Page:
When I sat down to photograph a spider wasp, little was I planning to sit rooted to the spot for over two hours, witnessing one of the most fascinating dramas unfurl in front of me. The setting – River Tern Lodge, managed by Jungle Lodges and Resorts Ltd – a resort at the edge of the Western Ghats. The season – monsoon.


It was about 09:30 am; I had finished breakfast and stepped out of the dining area. The sun was bright. The lush, wild growth was too inviting to resist. Armed with my camera, I stepped out, only to be taunted by a butterfly which would sit still only for a brief moment at any given place, and not give me a chance to photograph it. I followed the butterfly through the brush for a while and reached a small clearing just a few paces from the dining area. Here, my attention was drawn by a black coloured wasp with orange wings. She was carrying a limp Signature Spider (Argiope sp.).


She placed the spider down and scurried around the area as if scouting for something, until she reached a small hole. It dawned upon me that she was busy ensuring the safety of and food supply for the next generation. She must have stung and paralysed the spider that she was carrying. She inspected the hole and returned to the spider. I was hoping that she would drag the spider into the hole and that I could get a good photograph.

For reasons best known to her, she decided to abandon this hole. She scouted around and tried digging a fresh hole at a few places. Finally, having selected the spot, she started digging rapidly with deft, coordinated movements of her front legs and hind legs. Between bouts of digging, she visited the paralysed spider time and again, as if to size up the spider. Before long, the hole was deeper than the length of her body. Again, I fervently wished to see the spider being dragged to the hole.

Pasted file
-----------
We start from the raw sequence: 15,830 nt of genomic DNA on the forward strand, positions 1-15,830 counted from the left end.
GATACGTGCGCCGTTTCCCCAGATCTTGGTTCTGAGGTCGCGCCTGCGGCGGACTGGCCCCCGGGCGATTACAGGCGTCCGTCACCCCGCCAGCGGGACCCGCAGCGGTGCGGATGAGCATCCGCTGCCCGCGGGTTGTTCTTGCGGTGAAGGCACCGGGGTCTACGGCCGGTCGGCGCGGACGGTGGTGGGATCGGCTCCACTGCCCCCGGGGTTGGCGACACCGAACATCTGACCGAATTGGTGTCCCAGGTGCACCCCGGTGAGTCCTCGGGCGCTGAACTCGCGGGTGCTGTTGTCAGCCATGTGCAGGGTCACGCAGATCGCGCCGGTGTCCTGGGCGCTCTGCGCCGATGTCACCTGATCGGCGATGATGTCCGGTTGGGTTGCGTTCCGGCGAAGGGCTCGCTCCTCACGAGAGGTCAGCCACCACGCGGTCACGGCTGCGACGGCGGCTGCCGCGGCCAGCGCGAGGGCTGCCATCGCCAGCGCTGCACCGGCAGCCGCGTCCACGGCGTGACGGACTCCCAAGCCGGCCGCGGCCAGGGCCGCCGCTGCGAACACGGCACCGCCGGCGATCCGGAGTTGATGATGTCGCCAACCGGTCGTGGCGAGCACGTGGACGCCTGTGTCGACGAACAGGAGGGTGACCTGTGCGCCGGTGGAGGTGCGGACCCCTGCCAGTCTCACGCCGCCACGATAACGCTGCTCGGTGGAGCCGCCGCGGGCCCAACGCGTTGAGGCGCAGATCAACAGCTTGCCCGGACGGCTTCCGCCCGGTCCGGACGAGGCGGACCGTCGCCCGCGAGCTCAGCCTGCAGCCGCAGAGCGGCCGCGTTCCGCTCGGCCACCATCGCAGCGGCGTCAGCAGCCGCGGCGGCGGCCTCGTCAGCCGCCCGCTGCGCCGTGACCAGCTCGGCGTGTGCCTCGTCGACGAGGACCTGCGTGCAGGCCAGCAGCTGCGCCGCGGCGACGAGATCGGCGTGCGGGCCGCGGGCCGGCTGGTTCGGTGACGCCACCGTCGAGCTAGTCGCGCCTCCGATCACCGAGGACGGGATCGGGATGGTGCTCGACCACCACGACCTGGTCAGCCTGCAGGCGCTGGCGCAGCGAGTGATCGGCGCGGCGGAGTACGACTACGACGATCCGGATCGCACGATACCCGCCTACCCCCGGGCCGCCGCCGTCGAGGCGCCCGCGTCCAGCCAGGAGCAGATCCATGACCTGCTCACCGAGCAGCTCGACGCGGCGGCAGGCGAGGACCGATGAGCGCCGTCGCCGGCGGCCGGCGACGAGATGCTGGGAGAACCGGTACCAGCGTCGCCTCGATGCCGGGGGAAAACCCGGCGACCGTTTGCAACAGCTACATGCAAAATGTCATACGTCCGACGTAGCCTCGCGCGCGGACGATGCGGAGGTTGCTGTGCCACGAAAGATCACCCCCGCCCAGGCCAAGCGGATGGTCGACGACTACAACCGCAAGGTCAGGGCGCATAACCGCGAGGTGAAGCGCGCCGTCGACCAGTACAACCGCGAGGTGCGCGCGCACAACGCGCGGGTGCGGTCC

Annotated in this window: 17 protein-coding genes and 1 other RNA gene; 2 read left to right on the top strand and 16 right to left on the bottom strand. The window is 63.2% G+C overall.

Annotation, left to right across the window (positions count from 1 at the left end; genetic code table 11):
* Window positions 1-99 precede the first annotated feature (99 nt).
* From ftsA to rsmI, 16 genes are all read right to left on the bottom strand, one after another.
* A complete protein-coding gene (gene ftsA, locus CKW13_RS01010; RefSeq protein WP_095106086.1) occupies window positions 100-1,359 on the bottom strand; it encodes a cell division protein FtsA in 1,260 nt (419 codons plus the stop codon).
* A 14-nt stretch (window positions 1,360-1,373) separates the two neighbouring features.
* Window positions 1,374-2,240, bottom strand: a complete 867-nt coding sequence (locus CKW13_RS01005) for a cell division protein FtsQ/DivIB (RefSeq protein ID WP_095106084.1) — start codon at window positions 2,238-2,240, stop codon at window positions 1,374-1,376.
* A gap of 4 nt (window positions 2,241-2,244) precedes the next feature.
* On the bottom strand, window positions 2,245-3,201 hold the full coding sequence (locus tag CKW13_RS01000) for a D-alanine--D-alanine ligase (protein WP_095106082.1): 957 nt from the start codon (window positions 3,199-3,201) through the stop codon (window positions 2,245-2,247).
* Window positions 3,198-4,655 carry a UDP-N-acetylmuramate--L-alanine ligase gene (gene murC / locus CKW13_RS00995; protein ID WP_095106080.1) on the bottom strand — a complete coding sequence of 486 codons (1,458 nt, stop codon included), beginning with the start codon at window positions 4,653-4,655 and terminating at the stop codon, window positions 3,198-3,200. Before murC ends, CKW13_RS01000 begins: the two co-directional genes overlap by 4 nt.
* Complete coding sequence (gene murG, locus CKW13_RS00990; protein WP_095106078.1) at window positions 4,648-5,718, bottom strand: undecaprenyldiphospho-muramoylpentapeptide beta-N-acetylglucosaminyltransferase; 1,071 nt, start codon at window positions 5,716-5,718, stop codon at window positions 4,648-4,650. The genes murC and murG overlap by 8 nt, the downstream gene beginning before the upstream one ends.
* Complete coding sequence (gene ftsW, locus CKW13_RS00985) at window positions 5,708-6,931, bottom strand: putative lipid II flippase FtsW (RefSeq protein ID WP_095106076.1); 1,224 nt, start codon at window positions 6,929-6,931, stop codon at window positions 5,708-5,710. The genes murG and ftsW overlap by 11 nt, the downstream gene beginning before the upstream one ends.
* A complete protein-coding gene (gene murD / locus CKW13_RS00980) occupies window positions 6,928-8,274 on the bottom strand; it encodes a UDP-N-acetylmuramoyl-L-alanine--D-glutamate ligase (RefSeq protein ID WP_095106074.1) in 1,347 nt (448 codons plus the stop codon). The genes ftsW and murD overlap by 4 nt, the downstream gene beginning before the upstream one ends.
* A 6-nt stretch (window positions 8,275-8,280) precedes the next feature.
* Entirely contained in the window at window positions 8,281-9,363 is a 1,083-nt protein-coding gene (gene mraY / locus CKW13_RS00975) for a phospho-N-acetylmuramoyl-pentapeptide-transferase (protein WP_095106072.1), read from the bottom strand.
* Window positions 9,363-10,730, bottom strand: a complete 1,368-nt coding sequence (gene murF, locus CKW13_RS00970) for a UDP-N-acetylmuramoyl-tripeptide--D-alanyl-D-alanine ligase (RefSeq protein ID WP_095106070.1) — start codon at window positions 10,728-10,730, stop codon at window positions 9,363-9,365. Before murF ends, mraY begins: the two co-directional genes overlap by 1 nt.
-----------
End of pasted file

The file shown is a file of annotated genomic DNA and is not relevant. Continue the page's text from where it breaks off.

To my dismay, she scurried around located another spot and started digging again. The whole process of energetic digging and visiting the spider continued. During one of the regular visits to the spider, she dragged it closer to the site of excavation. The digging continued. Once more, she dug a hole deep enough to conceal her entire self. This done, she came out and looked around. I readied my camera. In one swift move, she reached the spider, grabbed it in her mandibles and dragged it into the hole. This happened so quickly that I failed to photograph the proceedings.

She came out briefly and went into the hole abdomen first. This entry into the hole, I presumed, was to lay her egg.


The wasp came out and started shoveling the excavated mud back into the hole. Having shoveled some mud, she packed the soil with rapid taps of her abdomen. She did this until the hole was almost full. Then she meticulously swept all the unwanted material away from the site. Subsequently, she dug some mud from the surroundings and covered the hole, before venturing a few inches farther to gather small stones and debris to cover the nest.

Why the two tunnels that the wasp excavated were abandoned, still remains a question in my mind. There was no reason that was obvious to me. This question was still haunting me when something very unexpected happened.

The female had almost finished the job that she had started, when another larger individual of the same species came by. A fight between the owner and the intruder ensued.


They would run into and grapple with each other before going their own way. This was repeated several times. The intruder tried digging up the hole on a couple of occasions when the owner was busy gathering material to give finishing touches to her nursery. Finally, the owner of the hole was vanquished. She spent a little time in the vicinity before she was gone. During this time, she seemed to be very confused and was often seen trying to tackle stones too large for her. Whether this was displacement behaviour or not would be difficult to say.


The intruder started digging up the hole again in a great frenzy. Having reached the spider, she, like the owner, went into the hole backwards and emerged out after a brief moment. She repeated the entire process of filling up the hole and packing the soil with her abdomen. Like on the previous occasion, the taps were audible to me. Having completed her act, she too flew away. I was so engrossed watching the whole event unfold that I almost forgot that I had my camera in my hand, in spite of the weight of the equipment trying to compete with the wasp for attention. I left the site to catch up with my work.

The next morning, I packed my bags and as I walked past the stage where the drama was enacted the previous day, I decided to quickly check on the nest. I was in for a big surprise – the nest hole was dug up again, with no wasp in sight! What had transpired during the rest of the day after I had left is anybody’s guess.

This whole episode left me perplexed. I had neither heard of nor witnessed such behaviour in the past. This will be something that I shall remember and recount for a long time to come.